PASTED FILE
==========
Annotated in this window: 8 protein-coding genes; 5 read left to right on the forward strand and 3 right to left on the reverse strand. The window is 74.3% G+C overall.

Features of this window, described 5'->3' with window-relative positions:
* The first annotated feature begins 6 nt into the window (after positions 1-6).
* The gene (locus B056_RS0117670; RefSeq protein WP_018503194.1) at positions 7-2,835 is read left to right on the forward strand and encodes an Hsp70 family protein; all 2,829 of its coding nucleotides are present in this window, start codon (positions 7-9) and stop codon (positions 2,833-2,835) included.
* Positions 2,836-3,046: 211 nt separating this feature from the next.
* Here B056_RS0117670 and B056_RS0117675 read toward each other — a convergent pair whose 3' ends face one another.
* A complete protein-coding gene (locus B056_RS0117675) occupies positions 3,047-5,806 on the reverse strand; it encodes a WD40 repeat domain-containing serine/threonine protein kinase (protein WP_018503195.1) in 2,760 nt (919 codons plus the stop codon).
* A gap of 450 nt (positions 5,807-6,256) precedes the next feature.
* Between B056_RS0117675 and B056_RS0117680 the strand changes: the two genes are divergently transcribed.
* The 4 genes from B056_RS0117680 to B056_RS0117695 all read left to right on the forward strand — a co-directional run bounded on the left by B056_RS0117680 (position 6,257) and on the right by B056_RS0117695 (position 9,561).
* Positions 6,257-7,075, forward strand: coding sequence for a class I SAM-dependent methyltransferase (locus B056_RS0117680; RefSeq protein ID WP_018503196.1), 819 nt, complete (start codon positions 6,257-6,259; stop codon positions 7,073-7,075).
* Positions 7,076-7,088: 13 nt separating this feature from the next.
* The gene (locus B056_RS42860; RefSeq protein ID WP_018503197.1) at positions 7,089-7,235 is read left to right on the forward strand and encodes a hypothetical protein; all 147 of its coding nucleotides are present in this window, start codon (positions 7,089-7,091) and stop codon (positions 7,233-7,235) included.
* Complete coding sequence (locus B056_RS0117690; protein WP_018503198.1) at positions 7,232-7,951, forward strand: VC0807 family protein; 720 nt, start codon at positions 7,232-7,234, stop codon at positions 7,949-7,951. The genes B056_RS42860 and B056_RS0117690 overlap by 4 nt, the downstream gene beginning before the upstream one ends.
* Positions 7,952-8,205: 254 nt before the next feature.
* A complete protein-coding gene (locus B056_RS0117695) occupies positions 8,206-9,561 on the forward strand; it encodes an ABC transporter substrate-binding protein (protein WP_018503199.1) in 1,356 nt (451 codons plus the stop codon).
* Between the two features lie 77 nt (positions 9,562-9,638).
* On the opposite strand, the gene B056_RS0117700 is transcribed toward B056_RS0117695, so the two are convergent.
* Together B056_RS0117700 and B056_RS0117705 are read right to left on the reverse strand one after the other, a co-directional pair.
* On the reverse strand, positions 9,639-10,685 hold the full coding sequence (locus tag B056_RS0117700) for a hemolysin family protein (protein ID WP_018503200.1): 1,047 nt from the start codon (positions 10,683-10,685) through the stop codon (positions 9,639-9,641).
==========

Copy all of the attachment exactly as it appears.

Annotated in this window: 8 protein-coding genes; 5 read left to right on the forward strand and 3 right to left on the reverse strand. The window is 74.3% G+C overall.

Features of this window, described 5'->3' with window-relative positions:
* The first annotated feature begins 6 nt into the window (after positions 1-6).
* The gene (locus B056_RS0117670; RefSeq protein WP_018503194.1) at positions 7-2,835 is read left to right on the forward strand and encodes an Hsp70 family protein; all 2,829 of its coding nucleotides are present in this window, start codon (positions 7-9) and stop codon (positions 2,833-2,835) included.
* Positions 2,836-3,046: 211 nt separating this feature from the next.
* Here B056_RS0117670 and B056_RS0117675 read toward each other — a convergent pair whose 3' ends face one another.
* A complete protein-coding gene (locus B056_RS0117675) occupies positions 3,047-5,806 on the reverse strand; it encodes a WD40 repeat domain-containing serine/threonine protein kinase (protein WP_018503195.1) in 2,760 nt (919 codons plus the stop codon).
* A gap of 450 nt (positions 5,807-6,256) precedes the next feature.
* Between B056_RS0117675 and B056_RS0117680 the strand changes: the two genes are divergently transcribed.
* The 4 genes from B056_RS0117680 to B056_RS0117695 all read left to right on the forward strand — a co-directional run bounded on the left by B056_RS0117680 (position 6,257) and on the right by B056_RS0117695 (position 9,561).
* Positions 6,257-7,075, forward strand: coding sequence for a class I SAM-dependent methyltransferase (locus B056_RS0117680; RefSeq protein ID WP_018503196.1), 819 nt, complete (start codon positions 6,257-6,259; stop codon positions 7,073-7,075).
* Positions 7,076-7,088: 13 nt separating this feature from the next.
* The gene (locus B056_RS42860; RefSeq protein ID WP_018503197.1) at positions 7,089-7,235 is read left to right on the forward strand and encodes a hypothetical protein; all 147 of its coding nucleotides are present in this window, start codon (positions 7,089-7,091) and stop codon (positions 7,233-7,235) included.
* Complete coding sequence (locus B056_RS0117690; protein WP_018503198.1) at positions 7,232-7,951, forward strand: VC0807 family protein; 720 nt, start codon at positions 7,232-7,234, stop codon at positions 7,949-7,951. The genes B056_RS42860 and B056_RS0117690 overlap by 4 nt, the downstream gene beginning before the upstream one ends.
* Positions 7,952-8,205: 254 nt before the next feature.
* A complete protein-coding gene (locus B056_RS0117695) occupies positions 8,206-9,561 on the forward strand; it encodes an ABC transporter substrate-binding protein (protein WP_018503199.1) in 1,356 nt (451 codons plus the stop codon).
* Between the two features lie 77 nt (positions 9,562-9,638).
* On the opposite strand, the gene B056_RS0117700 is transcribed toward B056_RS0117695, so the two are convergent.
* Together B056_RS0117700 and B056_RS0117705 are read right to left on the reverse strand one after the other, a co-directional pair.
* On the reverse strand, positions 9,639-10,685 hold the full coding sequence (locus tag B056_RS0117700) for a hemolysin family protein (protein ID WP_018503200.1): 1,047 nt from the start codon (positions 10,683-10,685) through the stop codon (positions 9,639-9,641).